“Unfortunately, CNN and Cooper's combination of great TV and bad journalism are not idiosyncratic; television news routinely falls into the trap of emphasizing visually compelling and dramatic stories at the expense of important information that is crucial but more complex. The absence of crucial historical and political context describes the print coverage as well; the facts, analysis and opinion that U.S. citizens need to understand these events are rarely provided. For example, in the past week we've heard journalists repeat endlessly the observation that Haiti is the poorest country in the Western Hemisphere. Did it ever occur to editors to assign reporters to ask why?” – “Great Television/Bad Journalism: Media Failures In Haiti Coverage,” Op-Ed News, 25 January 2010
The quotes cited above form a pattern, and are part of a larger truth: that ruling elites resort to manipulation of public opinion and of public perceptions in order to advance their own agenda. In Biblical times, this was done by a word-of-mouth campaign instigated by members of the ruling elite in order to rob a man of his inheritance. In modern industrial society, particularly in the United States, this is done via a highly developed, technologically advanced media, the ownership of which is concentrated in the hands of a very few.
Of course, this is well known to many people, and readers of this blog may know that I covered this very topic many months ago in my posts, A Safety Net Of Alternative Systems - Citizen Media and Telling Your Story As Self-Defense - Necessary Tools. Lately, though, this theme has come back to my mind in the wake of several newsworthy events, and the resulting coverage by the mainstream media.
I think now of the continual drumbeat of American media hostility against Iran on account of its supposed “nuclear weapons program.” (How quickly the press seems to have forgotten the 2007 stories about the U.S. Government's National Intelligence Estimate stating that Iran had not been pursuing nuclear weapons since at least 2004. I still have a copy of the newspaper in which I found that story, just in case anyone needs a cure for selective amnesia.)
Then there's the Newsweek cover I saw a few weeks ago when I stopped in at a store on the way to work, the cover that showed a picture of a Nigerian teenager with a caption about the “New Al-Qaeda Threat.” A discerning reader of its lead article would conclude that it was just so much more unquestioning rah-rah cheerleading for the “war on terror.” There's also the media coverage of Scott Brown's election “victory” in Massachusetts, with all the news agencies talking of signs of a huge Republican 'resurgence.' What is not mentioned is that Brown's opponent conceded the race at least an hour before the polls closed, and long before any news organization was ready to call the race. And there's the coverage of the aftermath of the earthquake in Haiti, in which various news outlets immediately began describing the country as “dangerous,” with the potential for massive “looting and rioting” – coincidentally, just before a massive injection of U.S. troops into that country.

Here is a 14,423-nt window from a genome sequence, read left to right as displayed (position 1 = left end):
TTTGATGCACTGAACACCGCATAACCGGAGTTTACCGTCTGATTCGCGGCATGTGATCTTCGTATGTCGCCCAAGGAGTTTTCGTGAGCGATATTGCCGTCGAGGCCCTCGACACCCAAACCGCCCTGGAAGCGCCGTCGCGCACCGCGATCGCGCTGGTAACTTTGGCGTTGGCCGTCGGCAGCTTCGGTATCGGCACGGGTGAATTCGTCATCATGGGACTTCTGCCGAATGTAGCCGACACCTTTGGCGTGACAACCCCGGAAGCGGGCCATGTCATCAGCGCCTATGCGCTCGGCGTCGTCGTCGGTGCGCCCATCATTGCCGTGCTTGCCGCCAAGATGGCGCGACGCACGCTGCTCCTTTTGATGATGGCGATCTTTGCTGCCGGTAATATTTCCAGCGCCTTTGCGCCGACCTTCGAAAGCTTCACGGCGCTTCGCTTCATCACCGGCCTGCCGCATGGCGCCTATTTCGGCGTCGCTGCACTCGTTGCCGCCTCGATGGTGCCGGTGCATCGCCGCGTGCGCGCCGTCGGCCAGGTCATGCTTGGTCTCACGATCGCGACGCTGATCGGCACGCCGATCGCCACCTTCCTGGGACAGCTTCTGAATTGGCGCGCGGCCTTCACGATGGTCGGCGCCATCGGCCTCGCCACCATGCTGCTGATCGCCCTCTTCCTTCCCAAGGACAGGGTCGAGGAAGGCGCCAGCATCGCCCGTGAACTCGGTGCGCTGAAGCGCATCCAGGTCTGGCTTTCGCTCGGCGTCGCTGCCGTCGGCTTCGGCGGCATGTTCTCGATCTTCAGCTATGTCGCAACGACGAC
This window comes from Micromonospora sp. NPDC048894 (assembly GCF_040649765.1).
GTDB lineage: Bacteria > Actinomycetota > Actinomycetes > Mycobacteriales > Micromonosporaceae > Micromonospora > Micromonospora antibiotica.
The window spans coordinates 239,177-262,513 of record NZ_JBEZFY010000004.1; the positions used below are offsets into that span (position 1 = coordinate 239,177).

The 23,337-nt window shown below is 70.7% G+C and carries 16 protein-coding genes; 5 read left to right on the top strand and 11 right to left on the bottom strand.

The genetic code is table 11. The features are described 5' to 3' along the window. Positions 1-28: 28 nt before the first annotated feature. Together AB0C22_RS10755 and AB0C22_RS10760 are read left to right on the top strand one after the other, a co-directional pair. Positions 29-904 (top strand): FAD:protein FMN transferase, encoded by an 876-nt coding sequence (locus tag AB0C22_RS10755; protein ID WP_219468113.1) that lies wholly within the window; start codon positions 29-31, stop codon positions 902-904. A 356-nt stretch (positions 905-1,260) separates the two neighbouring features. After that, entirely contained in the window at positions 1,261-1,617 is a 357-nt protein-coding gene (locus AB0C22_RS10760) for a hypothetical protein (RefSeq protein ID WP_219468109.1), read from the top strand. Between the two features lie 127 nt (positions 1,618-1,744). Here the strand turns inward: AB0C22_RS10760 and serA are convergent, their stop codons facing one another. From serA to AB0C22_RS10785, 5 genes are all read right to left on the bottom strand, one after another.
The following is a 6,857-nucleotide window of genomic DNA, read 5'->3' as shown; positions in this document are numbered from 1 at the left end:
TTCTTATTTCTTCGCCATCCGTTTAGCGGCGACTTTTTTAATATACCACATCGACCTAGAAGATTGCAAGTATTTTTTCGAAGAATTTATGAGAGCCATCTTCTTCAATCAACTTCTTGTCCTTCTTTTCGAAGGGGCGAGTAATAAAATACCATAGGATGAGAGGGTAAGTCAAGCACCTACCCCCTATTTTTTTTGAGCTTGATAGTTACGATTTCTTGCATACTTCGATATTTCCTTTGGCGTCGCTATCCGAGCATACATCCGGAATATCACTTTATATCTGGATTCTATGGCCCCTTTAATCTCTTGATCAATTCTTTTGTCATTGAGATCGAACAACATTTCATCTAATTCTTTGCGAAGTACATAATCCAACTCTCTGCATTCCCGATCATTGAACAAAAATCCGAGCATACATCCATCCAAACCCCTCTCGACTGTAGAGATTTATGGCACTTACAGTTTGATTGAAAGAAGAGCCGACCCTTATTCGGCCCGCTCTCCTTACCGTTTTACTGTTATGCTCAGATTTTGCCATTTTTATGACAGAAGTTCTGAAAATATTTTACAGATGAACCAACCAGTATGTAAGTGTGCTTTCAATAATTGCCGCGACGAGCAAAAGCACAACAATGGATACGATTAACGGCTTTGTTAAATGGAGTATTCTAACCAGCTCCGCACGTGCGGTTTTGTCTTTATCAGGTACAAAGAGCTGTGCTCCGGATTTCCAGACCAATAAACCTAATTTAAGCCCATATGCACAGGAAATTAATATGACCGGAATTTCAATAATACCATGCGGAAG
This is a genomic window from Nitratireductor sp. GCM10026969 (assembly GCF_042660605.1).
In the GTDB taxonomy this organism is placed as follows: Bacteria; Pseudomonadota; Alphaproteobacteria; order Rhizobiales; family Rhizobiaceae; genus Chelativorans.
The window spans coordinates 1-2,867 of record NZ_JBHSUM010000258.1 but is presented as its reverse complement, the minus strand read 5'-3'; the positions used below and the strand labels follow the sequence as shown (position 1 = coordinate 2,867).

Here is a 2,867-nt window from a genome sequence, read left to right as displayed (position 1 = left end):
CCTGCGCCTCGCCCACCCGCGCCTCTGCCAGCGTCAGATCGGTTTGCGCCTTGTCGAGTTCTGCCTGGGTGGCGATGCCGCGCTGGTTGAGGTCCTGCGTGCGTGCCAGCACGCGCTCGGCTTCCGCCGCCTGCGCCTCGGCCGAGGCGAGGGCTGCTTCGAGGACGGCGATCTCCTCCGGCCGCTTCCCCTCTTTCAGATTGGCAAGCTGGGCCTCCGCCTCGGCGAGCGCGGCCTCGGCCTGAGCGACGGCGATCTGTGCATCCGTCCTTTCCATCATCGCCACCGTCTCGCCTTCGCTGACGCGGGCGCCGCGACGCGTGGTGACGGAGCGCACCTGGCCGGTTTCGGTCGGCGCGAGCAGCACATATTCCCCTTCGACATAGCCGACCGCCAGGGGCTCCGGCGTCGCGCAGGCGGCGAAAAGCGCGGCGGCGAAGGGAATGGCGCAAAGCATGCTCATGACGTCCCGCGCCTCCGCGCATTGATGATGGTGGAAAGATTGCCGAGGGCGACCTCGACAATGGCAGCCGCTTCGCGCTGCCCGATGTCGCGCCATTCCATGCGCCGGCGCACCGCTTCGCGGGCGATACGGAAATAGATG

Connect the dots between media portrayal of various countries and peoples, the resources of the countries portrayed, and subsequent U.S. military or political action against these people, and it starts to get a bit...maddening (as blogger SoapBoxTech recently put it)...for people who like honesty and fair play.
Our media are next to useless at best, and downright dangerous at their worst. When I say “useless,” I mean that they don't actually report news so much as offer visceral, frequently voyeuristic, often sensationalist, attention-grabbing sound bites and photo op's. This is when their focus is turned outward toward the larger world. Too often they fail even to turn outward, and they report as news what are actually their own internal workings. So we find out that Avatar is a box-office hit, we hear about the winners of American Idol, we learn about the “beautiful people” from Star and Us and People magazines, and KFWB in Los Angeles, which used to be an “All News, All the Time” station is now reduced to reporting mainly on happenings in Hollywood (along with airing conservative talk shows!).
Ah, but what about “dangerous”? It should be obvious by now that the mainstream media in this country have been used and are being used to justify the taking of things from poor people and poorer nations by the rich, and to justify the continued concentration of wealth and power in the hands of the rich. The purpose of the media is not to inform or educate, but to put a good face on a mess of very bad situations, shaping our responses to suit our handlers' wishes while making us stupid.
This would be bad even in ordinary times. But these are not ordinary times. Over all our lives looms a triple threat: the collapse of industrial society due to energy descent, the ruining of our environment, and the dysfunctional responses by the rich and the powerful to these things. To deal with this threat requires a nation that is educated and informed, and thus able to make intelligent decisions. But intelligent people are a threat to corporate profits. So we keep getting lied to, and corporate media continues to train us to make emotional, knee-jerk responses to complex problems.
The biggest liar by far is Rupert Murdoch and his News Corporation, which owns Fox TV and Fox News, although other mainstream outlets are trying hard to imitate Fox. Over the next few weekends, I'd like to share some new observations and thoughts that have occurred to me as I have again begun to think about the mainstream media, our relation to it, and possible avenues for breaking free from its influence.